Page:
Grosses continue upward trend, attendance climbs, too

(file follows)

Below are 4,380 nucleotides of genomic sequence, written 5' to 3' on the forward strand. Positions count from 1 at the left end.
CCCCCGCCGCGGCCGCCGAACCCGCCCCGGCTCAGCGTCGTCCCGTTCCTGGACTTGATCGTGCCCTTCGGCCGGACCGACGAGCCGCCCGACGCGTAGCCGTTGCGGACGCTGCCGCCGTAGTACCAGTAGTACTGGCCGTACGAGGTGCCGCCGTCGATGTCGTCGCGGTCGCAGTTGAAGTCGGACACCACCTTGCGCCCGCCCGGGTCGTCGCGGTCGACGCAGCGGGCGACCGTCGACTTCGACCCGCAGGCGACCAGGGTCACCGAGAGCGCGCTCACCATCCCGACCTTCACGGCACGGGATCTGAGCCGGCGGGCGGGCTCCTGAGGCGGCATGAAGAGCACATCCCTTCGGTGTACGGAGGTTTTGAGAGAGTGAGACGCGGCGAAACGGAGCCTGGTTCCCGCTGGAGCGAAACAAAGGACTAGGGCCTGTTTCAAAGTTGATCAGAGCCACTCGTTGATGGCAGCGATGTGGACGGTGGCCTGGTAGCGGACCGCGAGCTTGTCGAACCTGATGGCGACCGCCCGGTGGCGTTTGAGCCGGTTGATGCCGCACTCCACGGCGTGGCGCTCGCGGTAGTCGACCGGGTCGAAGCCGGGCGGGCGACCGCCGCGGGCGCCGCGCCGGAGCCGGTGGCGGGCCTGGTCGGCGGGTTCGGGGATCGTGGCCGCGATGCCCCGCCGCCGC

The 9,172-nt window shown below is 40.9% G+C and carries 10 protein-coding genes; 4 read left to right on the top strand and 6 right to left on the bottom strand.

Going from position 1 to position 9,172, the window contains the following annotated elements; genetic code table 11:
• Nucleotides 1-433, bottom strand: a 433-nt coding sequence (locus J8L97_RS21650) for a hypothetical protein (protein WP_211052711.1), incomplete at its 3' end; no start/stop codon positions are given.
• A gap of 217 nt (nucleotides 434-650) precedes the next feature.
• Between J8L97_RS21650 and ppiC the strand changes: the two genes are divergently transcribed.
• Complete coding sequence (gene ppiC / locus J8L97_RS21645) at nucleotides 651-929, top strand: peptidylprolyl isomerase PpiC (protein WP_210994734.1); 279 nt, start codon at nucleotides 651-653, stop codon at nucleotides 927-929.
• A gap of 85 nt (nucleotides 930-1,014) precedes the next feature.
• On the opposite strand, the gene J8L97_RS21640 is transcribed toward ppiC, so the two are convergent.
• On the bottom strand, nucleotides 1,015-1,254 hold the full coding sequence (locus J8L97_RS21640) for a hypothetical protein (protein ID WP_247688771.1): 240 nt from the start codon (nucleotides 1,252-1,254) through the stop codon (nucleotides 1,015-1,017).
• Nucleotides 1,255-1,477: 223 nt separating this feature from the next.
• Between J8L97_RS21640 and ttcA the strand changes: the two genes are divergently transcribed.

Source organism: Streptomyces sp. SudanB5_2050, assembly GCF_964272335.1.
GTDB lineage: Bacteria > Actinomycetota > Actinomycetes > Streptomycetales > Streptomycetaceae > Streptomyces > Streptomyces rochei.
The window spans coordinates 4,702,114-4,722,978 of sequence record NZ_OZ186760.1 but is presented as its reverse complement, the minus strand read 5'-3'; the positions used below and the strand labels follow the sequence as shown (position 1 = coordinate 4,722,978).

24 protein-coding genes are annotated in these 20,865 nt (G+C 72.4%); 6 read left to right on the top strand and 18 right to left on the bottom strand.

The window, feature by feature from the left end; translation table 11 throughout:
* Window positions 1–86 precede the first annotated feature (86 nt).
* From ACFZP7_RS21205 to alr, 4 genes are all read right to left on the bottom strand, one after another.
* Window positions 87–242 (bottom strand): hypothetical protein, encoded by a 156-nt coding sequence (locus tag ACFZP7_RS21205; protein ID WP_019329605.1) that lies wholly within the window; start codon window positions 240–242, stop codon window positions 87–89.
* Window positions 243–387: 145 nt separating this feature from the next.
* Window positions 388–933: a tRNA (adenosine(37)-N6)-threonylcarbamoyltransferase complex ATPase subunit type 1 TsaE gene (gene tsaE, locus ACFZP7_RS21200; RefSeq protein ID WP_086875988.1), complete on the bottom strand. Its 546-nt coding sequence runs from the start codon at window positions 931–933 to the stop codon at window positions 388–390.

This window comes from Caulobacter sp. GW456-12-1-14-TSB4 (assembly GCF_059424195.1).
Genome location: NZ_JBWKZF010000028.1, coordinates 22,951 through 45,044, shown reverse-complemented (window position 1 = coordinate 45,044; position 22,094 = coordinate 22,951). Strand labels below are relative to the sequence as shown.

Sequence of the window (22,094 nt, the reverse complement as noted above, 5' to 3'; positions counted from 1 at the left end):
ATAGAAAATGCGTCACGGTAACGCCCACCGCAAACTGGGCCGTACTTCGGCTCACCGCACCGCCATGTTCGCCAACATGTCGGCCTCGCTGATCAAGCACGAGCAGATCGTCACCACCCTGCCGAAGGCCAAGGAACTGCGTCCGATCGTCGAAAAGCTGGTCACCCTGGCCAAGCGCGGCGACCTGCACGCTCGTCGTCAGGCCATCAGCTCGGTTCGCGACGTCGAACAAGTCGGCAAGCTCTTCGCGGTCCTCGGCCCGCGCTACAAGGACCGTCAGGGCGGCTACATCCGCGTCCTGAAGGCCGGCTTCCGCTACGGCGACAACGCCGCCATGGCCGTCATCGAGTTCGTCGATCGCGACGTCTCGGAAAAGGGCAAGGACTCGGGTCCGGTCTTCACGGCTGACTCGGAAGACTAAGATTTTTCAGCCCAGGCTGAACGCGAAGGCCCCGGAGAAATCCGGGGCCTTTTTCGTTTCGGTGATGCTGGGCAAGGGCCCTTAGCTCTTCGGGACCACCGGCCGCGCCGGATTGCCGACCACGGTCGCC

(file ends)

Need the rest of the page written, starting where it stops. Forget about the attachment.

Broadway continued to inch upward in 2012, not only in terms of grosses — an unsurprising trend, given inflation and the widespread presence of premium-priced seating — but, encouragingly, in terms of attendance as well.Calendar years don’t mean as much to Broadway bookkeepers, who tend to concentrate on the May-to-May season sked as the definitive circle of B.O. life. Still, the numbers can provide a good midseason barometer, and the 2012 figures indicate that despite concerns regarding the lingering attendance dip following superstorm Sandy — as well as insider carping about a mediocre fall season — Broadway biz continued to rise year-to-year. By Variety’s tallies, sales for the 53-week period beginning Dec. 26, 2011 and ending Dec. 30, 2012 nudged up to $1.196 billion — although the Broadway League has come up with a different tally, $1.158 billion for 52 weeks, based on an accounting change that shifts the periodic 53-week annual sesh from 2012, as originally planned, back to 2010. Attendance, per Variety’s 53-week frame, climbed to 12.48 million, up from 12.13 million in 2011 and 12.11 million in 2010. Attendance also rose compared with the 2011 frame in the League’s accounting, which rang in 12.16 million theatergoers during the 52-week window. Variety’s 2012 tallies are boosted, of course, by the boffo figures from the 2011 holiday week that are rolled into the 53-week annum. But no matter when you slot in the 53rd week, box office has trended up year-to-year over the past several years. Among individual shows, “Wicked” remained at the top of the list, logging $96.6 million for the 53-week year. That marks the ninth consecutive calendar year in which the tuner has been the top grosser, a record it continues to hold despite increasing competish from a resurgent “Lion King,” which pulled in $94.5 million. At $84.6 million, “The Book of Mormon” is no slouch either, especially since that show’s in a significantly smaller house (1,066 seats) than either “Wicked” (1,809) or “The Lion King” (1,677). Productions that opened during the year are hindered when compared with those that ran all 53 weeks, but Tony champ “Once” ($40.4 million) and “Newsies” ($39.4 million) nonetheless muscled their way into the Top 10. Ahead of them both was “Evita” ($48.6 million), powered by the B.O.-boosting presence of topliner Ricky Martin. For shows that open in fall, it can be tough to establish much of a foothold in the year-end charts, although musical “Annie” ($12.8 million from perfs starting Oct. 3) and Al Pacino-topliner “Glengarry Glen Ross” ($11.6 million from an Oct. 19 launch) have been standouts. As for the potential box office drivers of the coming spring, question marks abound. Among the new musicals, “Matilda” looks like the pre-approved critics’ darling from London, but whether American auds will flock to the dark kids’ tale remains to be seen; “Motown” seems poised to pull in crowds, based on the global popularity of the titular music; and “Kinky Boots” has stirred some pre-Broadway excitement, too. There’s also “Cinderella,” soon to battle “Annie” for the same girl-centric all-ages demo, and “Hands on a Hardbody,” waiting to carve out a profile with consumers. One thing that’s certain is that there’s no shortage of big-name celebs toplining plays this spring. The only worry may be: How many is too many for the Street to sustain? Insiders say that, based on advance sales, Tom Hanks in “Lucky Guy” is looking solid, and Scarlett Johansson in “Cat on a Hot Tin Roof” has so far posted robust biz for a previewing play. Two other formidable performers with the potential to attract crowds, Alec Baldwin (in “Orphans”) and Bette Midler (in “I’ll Eat You Last”), join the lineup later in the spring — along with Nathan Lane, generally considered a solid B.O. draw, starring in “The Nance.” In the immediate future, there’s the traditionally fallow period of January and early February to contend with. But recent years have seen producers and the Broadway League become more savvy with pricing schemes, with initiatives such as Kids’ Nights on Broadway helping to keep the annual box office cume on the rise.
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